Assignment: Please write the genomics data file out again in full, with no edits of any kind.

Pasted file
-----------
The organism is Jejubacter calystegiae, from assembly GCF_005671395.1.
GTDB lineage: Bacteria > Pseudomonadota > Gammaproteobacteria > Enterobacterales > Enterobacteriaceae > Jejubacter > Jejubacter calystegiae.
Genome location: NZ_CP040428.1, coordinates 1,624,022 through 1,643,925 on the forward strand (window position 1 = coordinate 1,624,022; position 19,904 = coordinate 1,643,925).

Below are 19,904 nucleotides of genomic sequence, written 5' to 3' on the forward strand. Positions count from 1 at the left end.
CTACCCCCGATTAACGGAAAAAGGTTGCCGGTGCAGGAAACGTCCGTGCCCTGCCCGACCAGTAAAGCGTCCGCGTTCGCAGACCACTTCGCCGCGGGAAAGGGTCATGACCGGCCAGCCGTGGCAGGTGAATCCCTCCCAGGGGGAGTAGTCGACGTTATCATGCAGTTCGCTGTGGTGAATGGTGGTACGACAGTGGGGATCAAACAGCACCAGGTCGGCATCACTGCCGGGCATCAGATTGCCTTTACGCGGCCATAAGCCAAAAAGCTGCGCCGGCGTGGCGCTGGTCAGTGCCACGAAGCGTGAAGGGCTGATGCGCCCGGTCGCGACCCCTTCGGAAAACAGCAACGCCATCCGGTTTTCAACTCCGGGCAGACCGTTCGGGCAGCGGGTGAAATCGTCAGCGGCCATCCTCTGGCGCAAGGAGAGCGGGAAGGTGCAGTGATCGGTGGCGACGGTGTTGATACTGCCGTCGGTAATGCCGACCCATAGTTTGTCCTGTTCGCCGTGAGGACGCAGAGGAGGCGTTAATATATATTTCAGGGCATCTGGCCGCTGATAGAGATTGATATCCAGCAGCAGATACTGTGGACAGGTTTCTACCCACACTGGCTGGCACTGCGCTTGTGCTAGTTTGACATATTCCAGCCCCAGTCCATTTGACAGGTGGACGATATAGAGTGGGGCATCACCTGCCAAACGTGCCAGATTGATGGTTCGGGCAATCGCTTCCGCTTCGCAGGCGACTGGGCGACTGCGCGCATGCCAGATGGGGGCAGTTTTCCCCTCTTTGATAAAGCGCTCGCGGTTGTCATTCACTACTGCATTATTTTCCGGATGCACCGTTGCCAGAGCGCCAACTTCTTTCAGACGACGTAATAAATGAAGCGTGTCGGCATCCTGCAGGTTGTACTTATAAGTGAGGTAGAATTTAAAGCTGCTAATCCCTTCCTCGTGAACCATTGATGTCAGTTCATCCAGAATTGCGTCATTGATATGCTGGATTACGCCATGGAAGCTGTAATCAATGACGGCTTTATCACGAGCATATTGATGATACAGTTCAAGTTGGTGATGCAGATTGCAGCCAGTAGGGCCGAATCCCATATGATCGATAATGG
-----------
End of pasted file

The organism is Jejubacter calystegiae, from assembly GCF_005671395.1.
GTDB lineage: Bacteria > Pseudomonadota > Gammaproteobacteria > Enterobacterales > Enterobacteriaceae > Jejubacter > Jejubacter calystegiae.
Genome location: NZ_CP040428.1, coordinates 1,624,022 through 1,643,925 on the forward strand (window position 1 = coordinate 1,624,022; position 19,904 = coordinate 1,643,925).

Below are 19,904 nucleotides of genomic sequence, written 5' to 3' on the forward strand. Positions count from 1 at the left end.
CTACCCCCGATTAACGGAAAAAGGTTGCCGGTGCAGGAAACGTCCGTGCCCTGCCCGACCAGTAAAGCGTCCGCGTTCGCAGACCACTTCGCCGCGGGAAAGGGTCATGACCGGCCAGCCGTGGCAGGTGAATCCCTCCCAGGGGGAGTAGTCGACGTTATCATGCAGTTCGCTGTGGTGAATGGTGGTACGACAGTGGGGATCAAACAGCACCAGGTCGGCATCACTGCCGGGCATCAGATTGCCTTTACGCGGCCATAAGCCAAAAAGCTGCGCCGGCGTGGCGCTGGTCAGTGCCACGAAGCGTGAAGGGCTGATGCGCCCGGTCGCGACCCCTTCGGAAAACAGCAACGCCATCCGGTTTTCAACTCCGGGCAGACCGTTCGGGCAGCGGGTGAAATCGTCAGCGGCCATCCTCTGGCGCAAGGAGAGCGGGAAGGTGCAGTGATCGGTGGCGACGGTGTTGATACTGCCGTCGGTAATGCCGACCCATAGTTTGTCCTGTTCGCCGTGAGGACGCAGAGGAGGCGTTAATATATATTTCAGGGCATCTGGCCGCTGATAGAGATTGATATCCAGCAGCAGATACTGTGGACAGGTTTCTACCCACACTGGCTGGCACTGCGCTTGTGCTAGTTTGACATATTCCAGCCCCAGTCCATTTGACAGGTGGACGATATAGAGTGGGGCATCACCTGCCAAACGTGCCAGATTGATGGTTCGGGCAATCGCTTCCGCTTCGCAGGCGACTGGGCGACTGCGCGCATGCCAGATGGGGGCAGTTTTCCCCTCTTTGATAAAGCGCTCGCGGTTGTCATTCACTACTGCATTATTTTCCGGATGCACCGTTGCCAGAGCGCCAACTTCTTTCAGACGACGTAATAAATGAAGCGTGTCGGCATCCTGCAGGTTGTACTTATAAGTGAGGTAGAATTTAAAGCTGCTAATCCCTTCCTCGTGAACCATTGATGTCAGTTCATCCAGAATTGCGTCATTGATATGCTGGATTACGCCATGGAAGCTGTAATCAATGACGGCTTTATCACGAGCATATTGATGATACAGTTCAAGTTGGTGATGCAGATTGCAGCCAGTAGGGCCGAATCCCATATGATCGATAATGG